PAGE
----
06/10/2014 07:17 BST | Updated 06/10/2014 07:59 BST

Ed Miliband's Mansion Tax Would Cause 'All Sorts Of Problems', Warns Top Labour Donor

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Labour Party leader Ed Miliband introduces New York Mayor Bill De Blasio (not pictured) in the main hall at Manchester Central, in Manchester on September 24, 2014 on the fourth day of the Labour Party conference. At the final party conference before the May 2015 general election, Labour Party leader Ed Miliband set out six key goals he hoped to achieve in office within a decade, to build a 'world-class Britain'. AFP PHOTO/LEON NEAL (Photo credit should read LEON NEAL/AFP/Getty Images)

Ed Miliband's flagship mansion tax would cause "all sorts of problems" like pushing many homeowners into negative equity, Labour's biggest individual donor has warned.

In an interview with the Huffington Post UK, John Mills, chairman and founder of the consumer goods giant JML, also suggested the party's economic and business policy package was too disjointed and not "interesting" enough.

Speaking at his headquarters in Kentish Town, north London, Mills said he preferred to reform council tax rather than support Labour's proposal to bring in a levy on properties worth more than £2 million, which Miliband has said would go towards extra NHS funding.

"The problem with the mansion with the mansion tax - apart from issues of whether it's fair or going to work - is it requires really tricky valuations," Mills said.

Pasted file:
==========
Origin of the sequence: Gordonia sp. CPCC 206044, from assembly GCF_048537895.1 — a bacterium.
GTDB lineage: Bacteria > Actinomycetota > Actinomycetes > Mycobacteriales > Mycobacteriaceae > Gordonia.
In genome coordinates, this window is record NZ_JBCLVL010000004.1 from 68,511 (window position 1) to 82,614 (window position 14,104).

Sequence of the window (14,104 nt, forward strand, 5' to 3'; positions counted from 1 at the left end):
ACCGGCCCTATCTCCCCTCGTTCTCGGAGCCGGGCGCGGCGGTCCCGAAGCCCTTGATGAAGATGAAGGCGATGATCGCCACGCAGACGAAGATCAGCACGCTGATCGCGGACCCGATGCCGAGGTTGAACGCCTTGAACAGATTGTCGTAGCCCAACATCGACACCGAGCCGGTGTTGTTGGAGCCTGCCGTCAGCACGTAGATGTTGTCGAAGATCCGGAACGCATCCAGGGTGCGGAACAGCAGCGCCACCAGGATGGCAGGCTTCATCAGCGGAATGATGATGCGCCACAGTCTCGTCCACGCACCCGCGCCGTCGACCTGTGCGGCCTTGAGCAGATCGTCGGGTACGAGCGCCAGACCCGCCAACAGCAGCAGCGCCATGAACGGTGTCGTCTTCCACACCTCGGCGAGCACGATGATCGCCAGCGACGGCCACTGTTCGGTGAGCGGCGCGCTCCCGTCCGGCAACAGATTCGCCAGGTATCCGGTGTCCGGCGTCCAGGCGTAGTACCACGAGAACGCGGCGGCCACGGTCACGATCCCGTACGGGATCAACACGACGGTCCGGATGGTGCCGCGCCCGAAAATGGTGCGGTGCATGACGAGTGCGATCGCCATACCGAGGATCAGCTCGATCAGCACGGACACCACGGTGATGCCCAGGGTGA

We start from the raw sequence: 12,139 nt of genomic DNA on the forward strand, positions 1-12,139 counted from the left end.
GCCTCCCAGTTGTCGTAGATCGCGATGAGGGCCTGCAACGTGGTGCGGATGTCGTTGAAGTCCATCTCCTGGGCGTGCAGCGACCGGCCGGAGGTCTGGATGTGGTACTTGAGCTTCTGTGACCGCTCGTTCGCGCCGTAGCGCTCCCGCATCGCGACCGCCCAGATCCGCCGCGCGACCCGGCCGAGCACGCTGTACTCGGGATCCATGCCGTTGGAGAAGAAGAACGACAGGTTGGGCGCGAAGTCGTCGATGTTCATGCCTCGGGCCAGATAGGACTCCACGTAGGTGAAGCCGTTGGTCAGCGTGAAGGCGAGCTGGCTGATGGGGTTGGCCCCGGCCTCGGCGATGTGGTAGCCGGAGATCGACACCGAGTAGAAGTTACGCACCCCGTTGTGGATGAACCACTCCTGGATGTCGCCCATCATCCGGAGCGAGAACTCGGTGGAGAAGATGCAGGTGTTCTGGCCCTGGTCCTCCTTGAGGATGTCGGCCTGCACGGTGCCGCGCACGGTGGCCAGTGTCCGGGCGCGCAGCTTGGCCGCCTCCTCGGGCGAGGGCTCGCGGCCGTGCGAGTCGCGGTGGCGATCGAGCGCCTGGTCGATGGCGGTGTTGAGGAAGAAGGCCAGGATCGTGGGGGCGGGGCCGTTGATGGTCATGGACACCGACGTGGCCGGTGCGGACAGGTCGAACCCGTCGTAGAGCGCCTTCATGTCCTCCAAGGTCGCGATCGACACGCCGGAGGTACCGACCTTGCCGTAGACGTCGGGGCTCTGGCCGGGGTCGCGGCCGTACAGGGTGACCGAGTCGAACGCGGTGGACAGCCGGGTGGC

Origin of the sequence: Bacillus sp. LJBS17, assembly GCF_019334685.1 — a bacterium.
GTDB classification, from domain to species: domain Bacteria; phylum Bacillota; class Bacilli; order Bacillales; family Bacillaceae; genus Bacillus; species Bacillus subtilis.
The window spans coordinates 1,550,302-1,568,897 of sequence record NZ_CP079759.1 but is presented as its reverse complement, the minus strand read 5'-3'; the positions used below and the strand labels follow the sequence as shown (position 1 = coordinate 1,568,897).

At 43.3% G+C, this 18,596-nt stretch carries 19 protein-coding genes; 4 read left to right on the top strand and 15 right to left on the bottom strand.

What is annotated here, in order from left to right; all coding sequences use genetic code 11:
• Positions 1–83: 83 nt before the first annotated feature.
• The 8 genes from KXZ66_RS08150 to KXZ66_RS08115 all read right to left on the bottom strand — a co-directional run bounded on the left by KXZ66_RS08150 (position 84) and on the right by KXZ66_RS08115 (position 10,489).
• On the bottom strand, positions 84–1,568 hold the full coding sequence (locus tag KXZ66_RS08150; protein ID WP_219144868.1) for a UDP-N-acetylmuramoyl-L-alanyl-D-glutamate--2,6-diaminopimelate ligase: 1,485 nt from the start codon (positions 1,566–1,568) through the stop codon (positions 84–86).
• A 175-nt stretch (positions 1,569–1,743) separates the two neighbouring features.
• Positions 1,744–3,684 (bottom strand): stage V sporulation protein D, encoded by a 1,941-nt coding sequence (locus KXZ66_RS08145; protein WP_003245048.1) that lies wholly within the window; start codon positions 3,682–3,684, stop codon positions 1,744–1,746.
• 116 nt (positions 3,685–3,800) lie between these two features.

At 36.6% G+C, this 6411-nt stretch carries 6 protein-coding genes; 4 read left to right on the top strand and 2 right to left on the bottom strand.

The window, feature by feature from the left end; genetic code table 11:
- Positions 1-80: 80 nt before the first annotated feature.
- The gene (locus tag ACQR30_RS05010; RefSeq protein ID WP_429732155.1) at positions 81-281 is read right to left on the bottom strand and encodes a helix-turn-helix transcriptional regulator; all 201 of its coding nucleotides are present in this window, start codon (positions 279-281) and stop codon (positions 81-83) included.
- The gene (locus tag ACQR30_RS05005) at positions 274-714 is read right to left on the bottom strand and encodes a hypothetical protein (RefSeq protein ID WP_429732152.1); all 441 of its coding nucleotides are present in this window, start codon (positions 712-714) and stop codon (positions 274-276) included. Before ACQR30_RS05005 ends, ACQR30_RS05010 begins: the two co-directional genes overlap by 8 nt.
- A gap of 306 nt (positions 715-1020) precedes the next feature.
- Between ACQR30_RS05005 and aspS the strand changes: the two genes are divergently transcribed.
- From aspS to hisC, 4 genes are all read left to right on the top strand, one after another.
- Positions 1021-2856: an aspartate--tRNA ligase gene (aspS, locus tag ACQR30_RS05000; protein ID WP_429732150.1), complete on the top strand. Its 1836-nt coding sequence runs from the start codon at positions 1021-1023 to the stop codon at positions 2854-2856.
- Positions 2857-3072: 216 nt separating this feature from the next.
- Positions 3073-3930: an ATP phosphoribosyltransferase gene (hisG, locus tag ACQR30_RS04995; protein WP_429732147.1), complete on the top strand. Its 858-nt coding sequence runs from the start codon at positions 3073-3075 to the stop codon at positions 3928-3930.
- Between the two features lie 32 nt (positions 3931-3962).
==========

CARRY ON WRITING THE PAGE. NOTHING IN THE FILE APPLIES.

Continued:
"It's a step from zero to some quite large number which is going to produce all sorts of problems on the boundary. If people have got mortgages, they could get into negative equity. There are these sort of problems as well."

"I have never really quite understood what the problem is with expanding the rate-bands because the top band is where really the amount you pay per year in relation to the value of the property is pretty low and I thought you'd extend those rate bands by two or three relatively easily."

See also: John Mills' blogs for the Huffington Post UK

Mills' attack comes just after fellow Labour donor Lord Noon told the Sunday Times that the mansion tax was "hopeless and desperate". Meanwhile, Lord Levy, who was Tony Blair’s chief fundraiser, said: “I think that is a policy that is totally inappropriate and I see no validity in that policy whatsoever."

Former Bank of England official Kate Barker, who advised the last Labour government on housing, warned that the levy would be "very disruptive" and hurt house prices.

The JML boss' comments will be politically awkward as he has given the party £1.65 million, making him one of its biggest donors. Labour has also been trying to woo business figures, holding its first reception this year which was attended by over 1,000 of them.

Asked if Labour needed to come up with an "interesting" policy platform, Mills said: "I think it'd be really nice if they did." He added: "They have come up with quite a lot of policies."

"The real issue is whether these policies can be joined up into a strategy which is really going to work. I'm not sure they are as joined up as much as people would like to see."

The JML boss, who chairs the Business for Britain eurosceptic pressure group, warned that there was a "contradiction" in Labour's policy towards Europe, as he said the party - without a referendum to offer on Britain's membership - would fail to curb the number of EU migrants coming to Britain by changing the European principle of free movement.

"If you're going to have treaty change on something like the free movement of people, it wouldn't be just Britain that would be involved in this anyway. You have to have consensus right across the European Union and the Labour Party can't deliver that.